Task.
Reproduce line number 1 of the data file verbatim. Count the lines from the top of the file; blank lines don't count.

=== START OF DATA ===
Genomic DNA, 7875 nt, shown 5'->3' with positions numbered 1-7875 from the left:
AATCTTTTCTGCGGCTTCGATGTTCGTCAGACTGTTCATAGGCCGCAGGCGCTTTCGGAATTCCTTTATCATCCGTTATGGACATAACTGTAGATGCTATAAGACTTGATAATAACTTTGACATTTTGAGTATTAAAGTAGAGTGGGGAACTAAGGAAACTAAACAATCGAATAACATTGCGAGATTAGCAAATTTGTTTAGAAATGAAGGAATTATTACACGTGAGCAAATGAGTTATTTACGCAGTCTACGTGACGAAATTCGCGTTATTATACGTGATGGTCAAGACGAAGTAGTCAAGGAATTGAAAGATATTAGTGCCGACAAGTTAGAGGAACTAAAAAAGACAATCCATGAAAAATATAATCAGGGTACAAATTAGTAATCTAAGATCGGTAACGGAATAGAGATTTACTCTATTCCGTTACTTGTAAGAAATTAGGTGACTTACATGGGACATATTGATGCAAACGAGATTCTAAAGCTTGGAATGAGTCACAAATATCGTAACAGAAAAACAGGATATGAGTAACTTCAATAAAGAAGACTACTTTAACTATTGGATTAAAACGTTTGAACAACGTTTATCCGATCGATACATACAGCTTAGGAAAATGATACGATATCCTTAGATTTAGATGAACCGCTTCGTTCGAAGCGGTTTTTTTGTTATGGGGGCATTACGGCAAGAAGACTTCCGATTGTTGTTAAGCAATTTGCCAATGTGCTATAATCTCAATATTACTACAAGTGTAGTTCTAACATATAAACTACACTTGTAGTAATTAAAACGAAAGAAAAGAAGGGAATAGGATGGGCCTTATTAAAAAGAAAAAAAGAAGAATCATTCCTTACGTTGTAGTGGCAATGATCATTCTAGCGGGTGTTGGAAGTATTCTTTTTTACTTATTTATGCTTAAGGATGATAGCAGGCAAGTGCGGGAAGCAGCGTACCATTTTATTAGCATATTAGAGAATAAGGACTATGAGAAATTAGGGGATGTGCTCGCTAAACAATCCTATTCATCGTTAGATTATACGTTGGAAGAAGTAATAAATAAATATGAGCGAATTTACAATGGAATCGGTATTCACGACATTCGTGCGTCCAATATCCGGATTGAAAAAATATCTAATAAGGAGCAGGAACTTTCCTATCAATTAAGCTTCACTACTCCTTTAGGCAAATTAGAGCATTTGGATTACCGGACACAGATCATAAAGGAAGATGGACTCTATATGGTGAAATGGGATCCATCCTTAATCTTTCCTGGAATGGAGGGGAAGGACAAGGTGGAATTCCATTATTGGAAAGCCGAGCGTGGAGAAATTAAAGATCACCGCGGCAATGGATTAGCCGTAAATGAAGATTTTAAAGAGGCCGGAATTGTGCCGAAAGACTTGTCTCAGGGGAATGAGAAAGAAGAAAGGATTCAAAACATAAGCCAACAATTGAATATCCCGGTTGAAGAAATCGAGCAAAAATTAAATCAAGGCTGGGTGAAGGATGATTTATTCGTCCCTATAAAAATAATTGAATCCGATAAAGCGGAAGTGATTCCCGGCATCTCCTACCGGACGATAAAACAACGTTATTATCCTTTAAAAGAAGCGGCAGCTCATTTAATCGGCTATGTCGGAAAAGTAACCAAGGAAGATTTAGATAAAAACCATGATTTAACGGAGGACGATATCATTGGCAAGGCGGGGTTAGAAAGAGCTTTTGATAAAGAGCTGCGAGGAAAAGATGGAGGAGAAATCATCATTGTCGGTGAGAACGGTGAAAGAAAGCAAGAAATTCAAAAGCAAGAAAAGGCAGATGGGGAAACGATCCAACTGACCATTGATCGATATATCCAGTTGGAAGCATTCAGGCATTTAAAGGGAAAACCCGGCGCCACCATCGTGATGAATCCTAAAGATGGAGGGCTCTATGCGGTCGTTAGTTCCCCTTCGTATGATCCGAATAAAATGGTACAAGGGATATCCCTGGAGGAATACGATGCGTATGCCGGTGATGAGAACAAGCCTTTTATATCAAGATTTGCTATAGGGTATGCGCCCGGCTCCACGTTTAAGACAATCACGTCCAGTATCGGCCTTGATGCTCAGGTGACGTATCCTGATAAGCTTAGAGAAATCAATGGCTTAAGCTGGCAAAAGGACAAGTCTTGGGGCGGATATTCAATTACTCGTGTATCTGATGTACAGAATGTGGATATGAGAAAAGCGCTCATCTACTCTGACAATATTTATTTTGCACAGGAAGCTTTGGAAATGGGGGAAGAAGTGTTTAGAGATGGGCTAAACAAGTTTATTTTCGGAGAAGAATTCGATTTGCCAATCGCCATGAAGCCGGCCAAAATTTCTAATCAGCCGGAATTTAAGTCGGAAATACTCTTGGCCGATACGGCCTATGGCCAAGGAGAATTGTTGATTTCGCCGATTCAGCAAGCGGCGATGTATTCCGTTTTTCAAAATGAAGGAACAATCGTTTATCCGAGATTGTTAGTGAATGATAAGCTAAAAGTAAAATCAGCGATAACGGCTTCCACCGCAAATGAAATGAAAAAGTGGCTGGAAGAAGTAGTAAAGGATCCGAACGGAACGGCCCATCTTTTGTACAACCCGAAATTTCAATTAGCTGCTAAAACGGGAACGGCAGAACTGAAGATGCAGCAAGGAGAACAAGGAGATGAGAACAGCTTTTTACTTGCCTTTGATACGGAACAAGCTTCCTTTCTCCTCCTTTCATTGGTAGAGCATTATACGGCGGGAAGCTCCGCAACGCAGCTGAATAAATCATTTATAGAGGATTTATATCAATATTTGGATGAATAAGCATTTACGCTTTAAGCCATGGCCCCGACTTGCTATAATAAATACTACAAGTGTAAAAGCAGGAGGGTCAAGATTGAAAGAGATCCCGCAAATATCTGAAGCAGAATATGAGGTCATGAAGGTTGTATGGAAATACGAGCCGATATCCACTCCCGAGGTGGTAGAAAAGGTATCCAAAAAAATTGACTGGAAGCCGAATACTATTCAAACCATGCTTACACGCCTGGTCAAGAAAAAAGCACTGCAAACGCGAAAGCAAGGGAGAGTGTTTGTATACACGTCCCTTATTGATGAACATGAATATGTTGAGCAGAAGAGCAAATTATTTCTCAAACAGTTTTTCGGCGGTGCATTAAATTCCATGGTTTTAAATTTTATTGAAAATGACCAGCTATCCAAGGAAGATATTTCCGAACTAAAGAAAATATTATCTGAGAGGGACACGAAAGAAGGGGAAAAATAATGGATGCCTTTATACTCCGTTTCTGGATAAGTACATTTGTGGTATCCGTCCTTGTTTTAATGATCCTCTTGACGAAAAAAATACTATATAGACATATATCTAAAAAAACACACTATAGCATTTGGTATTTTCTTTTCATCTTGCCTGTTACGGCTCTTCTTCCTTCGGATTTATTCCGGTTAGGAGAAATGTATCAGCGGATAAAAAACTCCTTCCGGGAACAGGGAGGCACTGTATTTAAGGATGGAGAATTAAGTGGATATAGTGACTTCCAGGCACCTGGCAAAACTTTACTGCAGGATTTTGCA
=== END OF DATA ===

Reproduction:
Genomic DNA, 7875 nt, shown 5'->3' with positions numbered 1-7875 from the left: